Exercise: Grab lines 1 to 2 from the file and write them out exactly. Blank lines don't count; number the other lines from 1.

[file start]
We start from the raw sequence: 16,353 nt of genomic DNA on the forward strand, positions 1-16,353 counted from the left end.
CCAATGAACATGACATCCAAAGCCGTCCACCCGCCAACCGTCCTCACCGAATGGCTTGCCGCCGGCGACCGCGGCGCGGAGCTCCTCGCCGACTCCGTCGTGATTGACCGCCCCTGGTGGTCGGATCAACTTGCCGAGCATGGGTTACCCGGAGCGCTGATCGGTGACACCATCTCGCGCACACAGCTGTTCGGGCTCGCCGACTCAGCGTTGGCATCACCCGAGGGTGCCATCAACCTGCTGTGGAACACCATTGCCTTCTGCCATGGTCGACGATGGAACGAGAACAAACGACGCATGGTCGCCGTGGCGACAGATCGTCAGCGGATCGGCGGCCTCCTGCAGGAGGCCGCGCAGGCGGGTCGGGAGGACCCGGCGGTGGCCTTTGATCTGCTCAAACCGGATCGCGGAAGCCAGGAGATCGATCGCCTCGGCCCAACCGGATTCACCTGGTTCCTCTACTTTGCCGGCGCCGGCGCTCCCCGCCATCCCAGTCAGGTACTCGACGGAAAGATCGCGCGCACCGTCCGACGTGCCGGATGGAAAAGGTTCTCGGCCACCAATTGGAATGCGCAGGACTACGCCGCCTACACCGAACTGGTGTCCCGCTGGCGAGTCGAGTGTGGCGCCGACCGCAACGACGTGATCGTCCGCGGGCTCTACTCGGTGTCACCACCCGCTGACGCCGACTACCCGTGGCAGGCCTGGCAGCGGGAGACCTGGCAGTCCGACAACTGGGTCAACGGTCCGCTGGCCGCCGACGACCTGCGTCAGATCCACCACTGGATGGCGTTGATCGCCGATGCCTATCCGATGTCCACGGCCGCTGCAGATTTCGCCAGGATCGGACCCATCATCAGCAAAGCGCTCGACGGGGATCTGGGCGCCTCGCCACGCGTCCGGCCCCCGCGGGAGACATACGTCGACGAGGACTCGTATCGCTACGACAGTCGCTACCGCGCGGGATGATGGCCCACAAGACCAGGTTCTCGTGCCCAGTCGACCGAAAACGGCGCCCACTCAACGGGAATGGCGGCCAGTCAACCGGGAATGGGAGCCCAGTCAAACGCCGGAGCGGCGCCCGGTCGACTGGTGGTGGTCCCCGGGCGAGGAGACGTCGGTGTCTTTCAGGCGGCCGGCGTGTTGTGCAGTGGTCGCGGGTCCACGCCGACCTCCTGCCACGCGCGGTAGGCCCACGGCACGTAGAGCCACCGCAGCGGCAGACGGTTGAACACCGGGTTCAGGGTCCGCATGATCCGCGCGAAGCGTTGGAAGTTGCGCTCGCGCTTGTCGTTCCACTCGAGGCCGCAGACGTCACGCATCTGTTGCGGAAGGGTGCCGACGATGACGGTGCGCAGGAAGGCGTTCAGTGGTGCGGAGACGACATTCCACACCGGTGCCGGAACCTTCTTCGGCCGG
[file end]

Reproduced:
We start from the raw sequence: 16,353 nt of genomic DNA on the forward strand, positions 1-16,353 counted from the left end.
CCAATGAACATGACATCCAAAGCCGTCCACCCGCCAACCGTCCTCACCGAATGGCTTGCCGCCGGCGACCGCGGCGCGGAGCTCCTCGCCGACTCCGTCGTGATTGACCGCCCCTGGTGGTCGGATCAACTTGCCGAGCATGGGTTACCCGGAGCGCTGATCGGTGACACCATCTCGCGCACACAGCTGTTCGGGCTCGCCGACTCAGCGTTGGCATCACCCGAGGGTGCCATCAACCTGCTGTGGAACACCATTGCCTTCTGCCATGGTCGACGATGGAACGAGAACAAACGACGCATGGTCGCCGTGGCGACAGATCGTCAGCGGATCGGCGGCCTCCTGCAGGAGGCCGCGCAGGCGGGTCGGGAGGACCCGGCGGTGGCCTTTGATCTGCTCAAACCGGATCGCGGAAGCCAGGAGATCGATCGCCTCGGCCCAACCGGATTCACCTGGTTCCTCTACTTTGCCGGCGCCGGCGCTCCCCGCCATCCCAGTCAGGTACTCGACGGAAAGATCGCGCGCACCGTCCGACGTGCCGGATGGAAAAGGTTCTCGGCCACCAATTGGAATGCGCAGGACTACGCCGCCTACACCGAACTGGTGTCCCGCTGGCGAGTCGAGTGTGGCGCCGACCGCAACGACGTGATCGTCCGCGGGCTCTACTCGGTGTCACCACCCGCTGACGCCGACTACCCGTGGCAGGCCTGGCAGCGGGAGACCTGGCAGTCCGACAACTGGGTCAACGGTCCGCTGGCCGCCGACGACCTGCGTCAGATCCACCACTGGATGGCGTTGATCGCCGATGCCTATCCGATGTCCACGGCCGCTGCAGATTTCGCCAGGATCGGACCCATCATCAGCAAAGCGCTCGACGGGGATCTGGGCGCCTCGCCACGCGTCCGGCCCCCGCGGGAGACATACGTCGACGAGGACTCGTATCGCTACGACAGTCGCTACCGCGCGGGATGATGGCCCACAAGACCAGGTTCTCGTGCCCAGTCGACCGAAAACGGCGCCCACTCAACGGGAATGGCGGCCAGTCAACCGGGAATGGGAGCCCAGTCAAACGCCGGAGCGGCGCCCGGTCGACTGGTGGTGGTCCCCGGGCGAGGAGACGTCGGTGTCTTTCAGGCGGCCGGCGTGTTGTGCAGTGGTCGCGGGTCCACGCCGACCTCCTGCCACGCGCGGTAGGCCCACGGCACGTAGAGCCACCGCAGCGGCAGACGGTTGAACACCGGGTTCAGGGTCCGCATGATCCGCGCGAAGCGTTGGAAGTTGCGCTCGCGCTTGTCGTTCCACTCGAGGCCGCAGACGTCACGCATCTGTTGCGGAAGGGTGCCGACGATGACGGTGCGCAGGAAGGCGTTCAGTGGTGCGGAGACGACATTCCACACCGGTGCCGGAACCTTCTTCGGCCGG